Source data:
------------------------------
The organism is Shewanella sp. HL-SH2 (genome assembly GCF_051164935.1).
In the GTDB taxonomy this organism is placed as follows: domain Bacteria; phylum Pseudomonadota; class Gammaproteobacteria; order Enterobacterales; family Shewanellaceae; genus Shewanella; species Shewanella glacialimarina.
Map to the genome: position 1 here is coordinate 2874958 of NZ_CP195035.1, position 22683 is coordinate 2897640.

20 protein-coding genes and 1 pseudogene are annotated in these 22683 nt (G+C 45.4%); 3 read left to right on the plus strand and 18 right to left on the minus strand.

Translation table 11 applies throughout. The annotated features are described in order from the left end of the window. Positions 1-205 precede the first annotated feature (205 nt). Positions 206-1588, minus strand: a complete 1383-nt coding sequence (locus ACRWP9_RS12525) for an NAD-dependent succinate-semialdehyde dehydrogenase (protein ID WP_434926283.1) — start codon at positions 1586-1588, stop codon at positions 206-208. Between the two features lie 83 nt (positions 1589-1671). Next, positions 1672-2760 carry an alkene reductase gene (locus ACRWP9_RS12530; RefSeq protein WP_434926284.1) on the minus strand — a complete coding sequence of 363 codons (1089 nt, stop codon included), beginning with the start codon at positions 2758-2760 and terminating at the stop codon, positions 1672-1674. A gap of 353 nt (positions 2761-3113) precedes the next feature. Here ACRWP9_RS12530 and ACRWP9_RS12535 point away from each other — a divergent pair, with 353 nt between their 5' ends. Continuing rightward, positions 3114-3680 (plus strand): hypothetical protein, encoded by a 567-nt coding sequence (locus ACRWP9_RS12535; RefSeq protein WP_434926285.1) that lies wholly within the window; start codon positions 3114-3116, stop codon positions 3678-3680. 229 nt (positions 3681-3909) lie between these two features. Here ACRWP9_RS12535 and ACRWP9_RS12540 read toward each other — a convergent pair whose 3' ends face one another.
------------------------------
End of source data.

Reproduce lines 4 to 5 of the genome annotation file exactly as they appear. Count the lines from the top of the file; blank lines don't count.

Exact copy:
20 protein-coding genes and 1 pseudogene are annotated in these 22683 nt (G+C 45.4%); 3 read left to right on the plus strand and 18 right to left on the minus strand.

Translation table 11 applies throughout. The annotated features are described in order from the left end of the window. Positions 1-205 precede the first annotated feature (205 nt). Positions 206-1588, minus strand: a complete 1383-nt coding sequence (locus ACRWP9_RS12525) for an NAD-dependent succinate-semialdehyde dehydrogenase (protein ID WP_434926283.1) — start codon at positions 1586-1588, stop codon at positions 206-208. Between the two features lie 83 nt (positions 1589-1671). Next, positions 1672-2760 carry an alkene reductase gene (locus ACRWP9_RS12530; RefSeq protein WP_434926284.1) on the minus strand — a complete coding sequence of 363 codons (1089 nt, stop codon included), beginning with the start codon at positions 2758-2760 and terminating at the stop codon, positions 1672-1674. A gap of 353 nt (positions 2761-3113) precedes the next feature. Here ACRWP9_RS12530 and ACRWP9_RS12535 point away from each other — a divergent pair, with 353 nt between their 5' ends. Continuing rightward, positions 3114-3680 (plus strand): hypothetical protein, encoded by a 567-nt coding sequence (locus ACRWP9_RS12535; RefSeq protein WP_434926285.1) that lies wholly within the window; start codon positions 3114-3116, stop codon positions 3678-3680. 229 nt (positions 3681-3909) lie between these two features. Here ACRWP9_RS12535 and ACRWP9_RS12540 read toward each other — a convergent pair whose 3' ends face one another.